Tag Archives: trans issues

The culture war of the “gender-critical” has broken the NHS

The Cass Report, billed as an independent review into NHS provision of transgender provision for adolescents was published today. I’ve read the summary and recommendations (the whole report runs to over 300 pages), and running throughout it are the scars of the so-called “culture war”—a social movement where transphobes who hold so-called “gender critical” beliefs have been campaigning to marginalise trans people and roll-back hard won protection in equality law.

The report itself acknowledges the toxicity of debate around transgender healthcare. I’m going to try and be fair to the report here and deal with it as neutrally as I can. Transphobia does not seem to be seeping out of its pores in the same way that a recent Department for Education consultation did, which explicitly framed the discussion through the lens of the “gender critical” philosophy.

It is undeniable the harm that the culture war fuelled by transphobia has caused, and this comes through in the report.

Anti-trans campaigners are litigious and well-funded (allegedly by far-right American fundamentalists), and using these legal weapons has been effective in securing their campaign goals in places with a management culture focussed on risk management and minimisation.

The result of this atmosphere of fear created by the anti-trans movement is one the review describes as a situation where other services in healthcare are scared to do anything when gender dysphoria is present. Instead, everyone is referred to the specialist gender services for unrelated or co-existing conditions, which they might not be able to deal with. This is well-known in the trans community as “trans broken arm syndrome“. This is true in both children and adults.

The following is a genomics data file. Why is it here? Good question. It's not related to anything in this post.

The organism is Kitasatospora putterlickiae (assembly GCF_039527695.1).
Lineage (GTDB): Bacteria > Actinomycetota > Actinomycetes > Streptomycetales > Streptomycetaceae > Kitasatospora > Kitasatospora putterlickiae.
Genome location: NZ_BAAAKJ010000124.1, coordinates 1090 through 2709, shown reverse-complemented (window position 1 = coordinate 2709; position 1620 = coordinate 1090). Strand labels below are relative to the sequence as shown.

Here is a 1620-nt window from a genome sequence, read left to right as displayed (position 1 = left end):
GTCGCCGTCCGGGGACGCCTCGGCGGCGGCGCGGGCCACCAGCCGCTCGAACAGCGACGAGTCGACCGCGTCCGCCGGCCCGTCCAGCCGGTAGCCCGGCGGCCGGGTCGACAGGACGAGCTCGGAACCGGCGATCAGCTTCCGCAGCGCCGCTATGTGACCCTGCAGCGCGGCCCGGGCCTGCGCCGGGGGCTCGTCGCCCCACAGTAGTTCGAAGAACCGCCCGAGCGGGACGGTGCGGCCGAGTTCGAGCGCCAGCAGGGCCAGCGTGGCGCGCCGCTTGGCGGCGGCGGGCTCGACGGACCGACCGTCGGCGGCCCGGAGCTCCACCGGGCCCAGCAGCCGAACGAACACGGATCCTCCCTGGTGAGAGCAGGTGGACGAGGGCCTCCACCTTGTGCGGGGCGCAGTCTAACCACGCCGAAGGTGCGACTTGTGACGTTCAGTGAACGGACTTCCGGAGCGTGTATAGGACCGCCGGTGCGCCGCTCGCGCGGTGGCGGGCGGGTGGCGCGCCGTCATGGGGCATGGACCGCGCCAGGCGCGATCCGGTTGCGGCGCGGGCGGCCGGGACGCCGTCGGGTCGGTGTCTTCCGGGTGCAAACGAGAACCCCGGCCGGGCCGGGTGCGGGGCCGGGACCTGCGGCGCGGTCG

There is no doubt that in part this is due to the fear within the healthcare community of being dragged into the frontline of the culture wars, which has had the chilling effect of marginalising trans people so that only the gender clinics can help.

The Cass Review strongly advocates moving away from single specialist centres to a regional model of trans healthcare, closer to primary care. This is also something many trans people and advocates (including myself) believe would be a better system of healthcare delivery, but it describes the current situation as far from that. Other recommendations in the report are fair assessments of the current situation. In the void left by the failure of NHS healthcare, private providers like GenderGP have emerged, but their standards of care fall short of best practice (trans streamer F1nn5ter recently did a video about this). The Cass Report is right to be critical of this, and this is one of the biggest indicators of how current NHS provision fails.